Low energy proton beams from laser-generated plasma

L. Torrisi*, L. Giuffrida, D. Margarone, F. Caridi, F. Di Bartolo

*Corresponding author for this work

Research output: Contribution to journalArticlepeer-review

2 Citations (Scopus)


Low energy proton beams are produced by ns pulsed Nd:Yag laser operating in repetition rate at intensities of the order of 1010 W/cm 2. Laser pulses interacting with thick and thin solid hydrogenated targets, placed in high vacuum, produce non-equilibrium plasmas with ion emission in backward and forward directions along the normal to the target surface. The ion emission is analyzed with time-of-flight techniques by using ion collectors and ion deflecting spectrometers. The spectra analysis permits the evaluation of the plasma temperature, density, proton energy and current, ion energy and charge state distributions. Special targets, based on thin polymers coupled to metals or to conducting nanostructures, induce high electric field in the plasma and confer high kinetic energy to the protons, up to about 200 eV. By using a post-acceleration system, placed along the target normal direction, it is possible to accelerate further the protons up to the energy depending on the applied acceleration voltage. The maximum proton energy of 30 keV, the current density of about10 nA/cm2 and the beam quality can be improved, as discussed.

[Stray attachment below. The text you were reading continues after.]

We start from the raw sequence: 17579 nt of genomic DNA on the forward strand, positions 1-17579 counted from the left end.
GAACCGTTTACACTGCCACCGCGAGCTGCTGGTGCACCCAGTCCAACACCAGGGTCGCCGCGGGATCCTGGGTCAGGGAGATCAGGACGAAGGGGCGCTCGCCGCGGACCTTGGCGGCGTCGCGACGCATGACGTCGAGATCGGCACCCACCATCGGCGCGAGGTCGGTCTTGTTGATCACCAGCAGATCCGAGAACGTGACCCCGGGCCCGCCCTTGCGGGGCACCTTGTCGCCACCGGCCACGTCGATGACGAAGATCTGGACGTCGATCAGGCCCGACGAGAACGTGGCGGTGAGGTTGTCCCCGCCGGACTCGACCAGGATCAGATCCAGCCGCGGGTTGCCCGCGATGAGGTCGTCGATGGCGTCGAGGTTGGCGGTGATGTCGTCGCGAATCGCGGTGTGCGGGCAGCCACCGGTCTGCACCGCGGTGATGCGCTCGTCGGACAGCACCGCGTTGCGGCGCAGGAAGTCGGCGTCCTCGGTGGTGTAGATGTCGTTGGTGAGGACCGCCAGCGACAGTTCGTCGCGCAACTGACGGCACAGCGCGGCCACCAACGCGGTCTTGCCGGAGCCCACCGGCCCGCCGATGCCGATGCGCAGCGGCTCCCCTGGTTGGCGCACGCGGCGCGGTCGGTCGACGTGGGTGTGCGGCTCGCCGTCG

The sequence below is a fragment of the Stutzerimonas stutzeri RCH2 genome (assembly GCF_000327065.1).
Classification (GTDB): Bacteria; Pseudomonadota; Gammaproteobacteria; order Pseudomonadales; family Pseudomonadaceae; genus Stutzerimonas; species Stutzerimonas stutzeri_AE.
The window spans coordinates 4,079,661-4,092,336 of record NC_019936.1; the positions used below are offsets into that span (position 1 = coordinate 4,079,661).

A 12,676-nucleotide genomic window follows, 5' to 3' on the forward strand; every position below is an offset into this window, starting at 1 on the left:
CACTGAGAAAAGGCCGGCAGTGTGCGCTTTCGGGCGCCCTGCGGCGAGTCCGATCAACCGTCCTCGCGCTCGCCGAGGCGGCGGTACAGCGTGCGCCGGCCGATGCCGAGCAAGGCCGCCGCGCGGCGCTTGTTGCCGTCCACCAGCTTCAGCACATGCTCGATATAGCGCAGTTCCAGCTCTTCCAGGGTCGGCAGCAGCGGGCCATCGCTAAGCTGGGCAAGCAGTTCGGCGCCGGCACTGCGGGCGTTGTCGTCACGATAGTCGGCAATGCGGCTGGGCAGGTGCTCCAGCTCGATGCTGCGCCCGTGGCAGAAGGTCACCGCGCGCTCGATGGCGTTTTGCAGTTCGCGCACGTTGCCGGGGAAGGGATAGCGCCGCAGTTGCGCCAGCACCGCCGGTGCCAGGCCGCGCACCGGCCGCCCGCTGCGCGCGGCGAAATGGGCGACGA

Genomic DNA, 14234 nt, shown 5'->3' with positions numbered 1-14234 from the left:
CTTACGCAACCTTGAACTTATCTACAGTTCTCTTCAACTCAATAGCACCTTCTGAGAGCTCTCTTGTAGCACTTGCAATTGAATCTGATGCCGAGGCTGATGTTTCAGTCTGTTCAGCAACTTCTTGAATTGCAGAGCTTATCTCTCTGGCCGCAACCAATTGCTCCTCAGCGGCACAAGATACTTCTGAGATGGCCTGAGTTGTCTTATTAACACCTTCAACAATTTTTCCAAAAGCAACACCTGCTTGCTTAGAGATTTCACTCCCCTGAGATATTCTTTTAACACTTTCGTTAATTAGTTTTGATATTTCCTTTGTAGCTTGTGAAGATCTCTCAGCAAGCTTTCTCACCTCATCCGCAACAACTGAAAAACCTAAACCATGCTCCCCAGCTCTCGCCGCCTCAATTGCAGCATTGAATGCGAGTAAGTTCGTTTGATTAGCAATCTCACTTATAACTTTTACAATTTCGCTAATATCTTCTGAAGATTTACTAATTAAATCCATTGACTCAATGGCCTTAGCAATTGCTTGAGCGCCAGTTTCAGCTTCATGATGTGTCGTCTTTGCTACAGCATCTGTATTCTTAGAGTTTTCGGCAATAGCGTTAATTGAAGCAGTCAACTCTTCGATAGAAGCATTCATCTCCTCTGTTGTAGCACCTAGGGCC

Original languageEnglish
Pages (from-to)140-144
Number of pages5
JournalNuclear Instruments and Methods in Physics Research, Section A: Accelerators, Spectrometers, Detectors and Associated Equipment
Issue number1
Publication statusPublished - 11 Oct 2011
Externally publishedYes

Bibliographical note

Copyright 2011 Elsevier B.V., All rights reserved.


  • Doped polymers
  • Hydrogenated targets
  • Laser-generated plasma
  • Proton acceleration
  • Proton yield

ASJC Scopus subject areas

  • Nuclear and High Energy Physics
  • Instrumentation


Dive into the research topics of 'Low energy proton beams from laser-generated plasma'. Together they form a unique fingerprint.

Cite this